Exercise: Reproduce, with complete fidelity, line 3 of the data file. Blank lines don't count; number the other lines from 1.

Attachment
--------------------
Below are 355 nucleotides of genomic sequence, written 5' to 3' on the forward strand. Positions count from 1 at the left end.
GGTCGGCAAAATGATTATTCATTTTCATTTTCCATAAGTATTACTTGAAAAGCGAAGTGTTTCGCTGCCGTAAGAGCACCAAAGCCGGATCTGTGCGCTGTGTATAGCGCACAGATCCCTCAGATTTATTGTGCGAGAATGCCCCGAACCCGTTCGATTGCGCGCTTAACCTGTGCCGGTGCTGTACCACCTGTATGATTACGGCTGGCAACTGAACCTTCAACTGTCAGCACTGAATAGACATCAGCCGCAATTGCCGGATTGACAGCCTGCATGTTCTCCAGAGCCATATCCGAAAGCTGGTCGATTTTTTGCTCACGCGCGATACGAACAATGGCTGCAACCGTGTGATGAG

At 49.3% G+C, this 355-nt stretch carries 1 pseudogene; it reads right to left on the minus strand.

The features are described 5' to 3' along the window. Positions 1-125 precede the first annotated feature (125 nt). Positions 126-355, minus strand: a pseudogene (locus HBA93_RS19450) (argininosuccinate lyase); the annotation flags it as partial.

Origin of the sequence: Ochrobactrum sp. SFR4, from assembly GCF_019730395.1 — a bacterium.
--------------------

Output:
At 49.3% G+C, this 355-nt stretch carries 1 pseudogene; it reads right to left on the minus strand.